This is an edited excerpt of a post that originally appeared on Forbes.com on April 27, 2015.
It’s not that I’m not competitive — believe me, I am. I have ambitious goals for my company and our clients and the drive to make them happen.
But I spend very little time worrying about what my competitors are up to. I’m aware of it, but I don’t stress about it because that mindset will only get you so far as an entrepreneur. If you want to successfully build an organization from scratch, you have to go beyond simply beating other people’s (often mediocre) benchmarks.
Here’s how embracing our competition helps us reach our long-term goals.
I’m Free to Make High-Value Referrals
We’re a specialty agency — we create editorial content for B2B brands, mainly enterprise tech companies and financial services firms. If someone comes to me looking for, say, a consumer marketing plan, I’d steer them to one of a handful of trusted agencies who I know do that sort of work well, even though they’re technically my competition.
Yes, it’s revenue I “lost,” but I can live with that. I know what we’re great at — and what we’re not.
I also make good referrals when the potential client is a direct competitor of one of our retainer clients. We avoid a conflict of interest, and the company gets its marketing needs competently addressed.
These moves will come as a surprise to some people, but it in a good way. It shows integrity.
I Can Call for Backup When I Need It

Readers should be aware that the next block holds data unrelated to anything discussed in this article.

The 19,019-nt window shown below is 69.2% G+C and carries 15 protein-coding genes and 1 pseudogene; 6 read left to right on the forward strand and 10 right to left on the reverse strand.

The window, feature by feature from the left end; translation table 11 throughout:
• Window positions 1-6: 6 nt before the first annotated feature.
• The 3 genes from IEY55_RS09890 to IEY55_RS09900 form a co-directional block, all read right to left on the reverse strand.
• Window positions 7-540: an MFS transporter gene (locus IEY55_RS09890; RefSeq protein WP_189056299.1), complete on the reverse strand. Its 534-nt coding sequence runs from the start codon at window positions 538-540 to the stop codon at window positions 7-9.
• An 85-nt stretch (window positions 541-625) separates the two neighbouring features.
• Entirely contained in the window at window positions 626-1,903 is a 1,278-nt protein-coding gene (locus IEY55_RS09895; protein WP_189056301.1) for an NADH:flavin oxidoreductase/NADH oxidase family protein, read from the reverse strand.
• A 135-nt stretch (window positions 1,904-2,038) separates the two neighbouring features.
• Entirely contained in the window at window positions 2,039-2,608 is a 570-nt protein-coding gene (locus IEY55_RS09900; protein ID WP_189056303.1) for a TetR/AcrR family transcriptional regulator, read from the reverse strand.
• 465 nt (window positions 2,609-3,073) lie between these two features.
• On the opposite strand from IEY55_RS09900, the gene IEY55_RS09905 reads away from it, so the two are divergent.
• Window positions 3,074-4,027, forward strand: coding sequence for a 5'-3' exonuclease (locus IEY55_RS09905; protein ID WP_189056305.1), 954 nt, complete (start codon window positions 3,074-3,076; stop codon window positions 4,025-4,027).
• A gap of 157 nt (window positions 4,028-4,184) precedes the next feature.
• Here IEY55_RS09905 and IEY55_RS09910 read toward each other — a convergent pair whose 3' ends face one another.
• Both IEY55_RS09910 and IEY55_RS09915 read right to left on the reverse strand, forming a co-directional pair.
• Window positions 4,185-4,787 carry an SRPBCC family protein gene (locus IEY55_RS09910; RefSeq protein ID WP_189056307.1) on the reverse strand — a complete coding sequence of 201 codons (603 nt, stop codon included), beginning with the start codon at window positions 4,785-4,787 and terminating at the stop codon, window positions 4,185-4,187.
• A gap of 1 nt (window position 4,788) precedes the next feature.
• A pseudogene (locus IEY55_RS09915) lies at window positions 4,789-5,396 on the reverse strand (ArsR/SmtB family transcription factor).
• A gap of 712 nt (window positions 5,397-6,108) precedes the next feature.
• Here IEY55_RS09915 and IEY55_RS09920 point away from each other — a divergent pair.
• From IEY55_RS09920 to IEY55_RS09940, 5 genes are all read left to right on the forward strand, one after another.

Having warm relationships with my competitors also means I can get backup when I need it. At one point last year, I found myself in a jam. A deadline for ordering some trade show collateral was coming up fast and my design team was fully booked.
I reached out to another agency owner whose design skills I respected and asked for a favor. Within an hour, I had the file I needed in hand. (I promise I’ll find a way to return the favor, Maren!)
I Can Work to Elevate the Whole Industry
Real “thought leaders” don’t spend their time cutting down other people in their industry; they work to build everyone up.
For me, that means being generous with praise for competitors, in public as well as private. I even freely share my competitors’ content on my social channels.
If you’re used to a more dog-eat-dog mindset, this approach may feel uncomfortable at first. But I’ve seen it work at our company, as well as for leaders of other organizations. Nicer guys and gals really do finish first.
Visit Forbes.com to read the entire post and learn about how a more pragmatic, cooperative approach toward your competition can help support your long-term growth.